* Gluttony – Dwarf shaman with a Beerkeg Totem inebriates his enemies…and sends them falling off the edge of the citadel!

* Greed – Goblin rogue slowly strips you of your weapons, your armor, and your life!

QUESTS:

- Due to overwhelming demand, the Gnome-slaying quest in Uldum is now a daily.

- The quest “Locate The Leprechaun’s Lucky Charms” can no longer be completed with raid markers.

RACES:

- Worgen Rogues have learned Ventriloquism.  This allows them to throw their sniffling thirty yards to confuse and distract nearby NPC targets.

- Inspired by the “Fastball Special” from Marvel Comics, in light of the outcome of The Tusk Wars, Trolls can now be hurled like spears.

- Undead characters that die and are resurrected by Spirit Healers will be able to go back to where they died, find their old corpse, take limbs off, and graft them onto their new bodies.  Doing so will raise their attack or movement speeds and lower casting times, but the grafted sections can wear no armor, and will increase damage taken in combat.

- Dwarves are always drunk.  Always.

CLASSES:

Death Knights:

- Death becomes these undead masters of the blade – but death has its down sides.  When in the lower levels (100 and lower), these fearsome fighters were unparalleled in their skills.  However, as they are corpses and have been around QUITE a long time, high-level Death Knights will no longer be able to go AFK without a new debuff called “Rigor Mortis”.  A fellow party or raid member applying Fish Oil will lubricate them enough to get them going again.  Undead characters  will not have this limitation, as Sylvannas keeps her subjects well-lubed for various reasons.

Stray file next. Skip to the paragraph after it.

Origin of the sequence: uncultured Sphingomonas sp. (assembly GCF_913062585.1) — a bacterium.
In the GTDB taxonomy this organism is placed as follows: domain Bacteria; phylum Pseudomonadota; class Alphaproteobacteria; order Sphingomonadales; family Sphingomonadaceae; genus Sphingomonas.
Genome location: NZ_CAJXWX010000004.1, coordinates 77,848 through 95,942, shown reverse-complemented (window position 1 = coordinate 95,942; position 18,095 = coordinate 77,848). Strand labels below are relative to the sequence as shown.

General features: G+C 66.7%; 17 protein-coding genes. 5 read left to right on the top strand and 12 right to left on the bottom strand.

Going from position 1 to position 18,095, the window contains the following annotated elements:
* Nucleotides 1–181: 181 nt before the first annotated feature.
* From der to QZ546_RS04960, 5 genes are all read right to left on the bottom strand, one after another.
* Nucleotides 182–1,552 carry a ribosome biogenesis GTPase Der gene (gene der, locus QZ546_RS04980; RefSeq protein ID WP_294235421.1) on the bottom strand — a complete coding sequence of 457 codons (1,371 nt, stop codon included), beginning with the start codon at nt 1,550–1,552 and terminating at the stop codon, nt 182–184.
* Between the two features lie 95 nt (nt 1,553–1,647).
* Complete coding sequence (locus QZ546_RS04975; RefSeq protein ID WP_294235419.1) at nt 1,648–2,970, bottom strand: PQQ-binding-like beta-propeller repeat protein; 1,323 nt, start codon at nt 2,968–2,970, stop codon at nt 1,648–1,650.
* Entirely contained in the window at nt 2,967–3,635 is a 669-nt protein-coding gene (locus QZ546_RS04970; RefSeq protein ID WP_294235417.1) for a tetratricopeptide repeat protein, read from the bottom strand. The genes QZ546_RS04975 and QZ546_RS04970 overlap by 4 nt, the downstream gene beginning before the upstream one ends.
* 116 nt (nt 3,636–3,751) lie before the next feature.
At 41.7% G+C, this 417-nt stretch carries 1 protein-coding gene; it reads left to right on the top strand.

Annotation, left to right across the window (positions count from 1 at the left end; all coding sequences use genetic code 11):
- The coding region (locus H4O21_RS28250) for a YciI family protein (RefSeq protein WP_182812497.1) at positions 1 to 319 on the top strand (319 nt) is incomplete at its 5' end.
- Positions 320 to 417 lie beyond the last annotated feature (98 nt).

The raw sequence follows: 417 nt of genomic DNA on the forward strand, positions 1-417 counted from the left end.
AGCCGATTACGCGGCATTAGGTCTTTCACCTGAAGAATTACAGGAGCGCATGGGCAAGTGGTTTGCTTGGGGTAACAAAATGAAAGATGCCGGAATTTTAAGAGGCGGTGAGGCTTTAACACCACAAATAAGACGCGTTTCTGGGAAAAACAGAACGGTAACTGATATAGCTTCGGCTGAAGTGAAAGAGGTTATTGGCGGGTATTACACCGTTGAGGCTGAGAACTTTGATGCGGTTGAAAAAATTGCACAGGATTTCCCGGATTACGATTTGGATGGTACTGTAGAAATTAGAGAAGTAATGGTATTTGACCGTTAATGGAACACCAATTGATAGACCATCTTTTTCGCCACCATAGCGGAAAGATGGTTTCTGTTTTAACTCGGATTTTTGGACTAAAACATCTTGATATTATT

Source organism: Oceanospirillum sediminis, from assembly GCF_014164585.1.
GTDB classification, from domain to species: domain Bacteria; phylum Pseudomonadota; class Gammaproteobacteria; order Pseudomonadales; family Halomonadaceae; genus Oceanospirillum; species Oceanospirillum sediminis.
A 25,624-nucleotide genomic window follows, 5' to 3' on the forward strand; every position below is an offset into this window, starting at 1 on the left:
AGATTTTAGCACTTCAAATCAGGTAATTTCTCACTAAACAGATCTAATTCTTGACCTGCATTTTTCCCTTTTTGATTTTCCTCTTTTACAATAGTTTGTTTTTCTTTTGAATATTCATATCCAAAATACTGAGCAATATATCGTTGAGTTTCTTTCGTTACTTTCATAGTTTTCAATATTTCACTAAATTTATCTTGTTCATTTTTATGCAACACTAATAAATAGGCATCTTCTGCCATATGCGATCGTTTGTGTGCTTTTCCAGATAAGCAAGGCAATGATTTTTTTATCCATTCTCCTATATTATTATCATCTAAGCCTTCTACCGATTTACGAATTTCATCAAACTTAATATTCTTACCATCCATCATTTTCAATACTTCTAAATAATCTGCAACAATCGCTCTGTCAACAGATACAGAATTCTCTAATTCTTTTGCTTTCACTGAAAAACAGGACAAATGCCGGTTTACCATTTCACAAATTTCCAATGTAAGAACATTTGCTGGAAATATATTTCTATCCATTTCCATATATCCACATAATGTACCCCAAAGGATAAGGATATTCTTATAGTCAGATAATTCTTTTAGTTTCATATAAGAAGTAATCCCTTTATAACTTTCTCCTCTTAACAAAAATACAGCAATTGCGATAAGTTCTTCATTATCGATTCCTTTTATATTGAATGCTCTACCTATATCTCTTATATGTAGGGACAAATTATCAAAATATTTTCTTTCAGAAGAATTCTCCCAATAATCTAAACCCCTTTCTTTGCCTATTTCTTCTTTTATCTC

Druids:

- The Druid transformative abilities are undergoing a radical reevaluation.  The current forms to shapeshift into (Bear, Cat, Moonkin, Tree, Aquatic, Flight, Stag, Snake, Marmot, Jackalope, Monkey, and Weasel) will all have Dire equivalents.  Light help us all.

- Druids in a party with other druids will be able to focus their powers into more powerful forms.  A two-druid party will be able to shapeshift into a two-headed ogre (moonkin-like abilities), a chimaera (cat form-like abilities), or a corehound (bear form-like abilities).  A three-druid party will be able to shapeshift into a Cerebus (bear form-like abilities), a Hydra (cat form-like abilities), or Chimaeron himself (each head a spellcaster, moonkin-like abilities).  A five-druid party – should such a thing come to pass – will all be shifted into cat form and be teleported instantly to the newly created zone, Arus.   There, they will battle King Zarcon, Lotor, and the Robeasts that they generate between them.  Blazing Swords will be provided.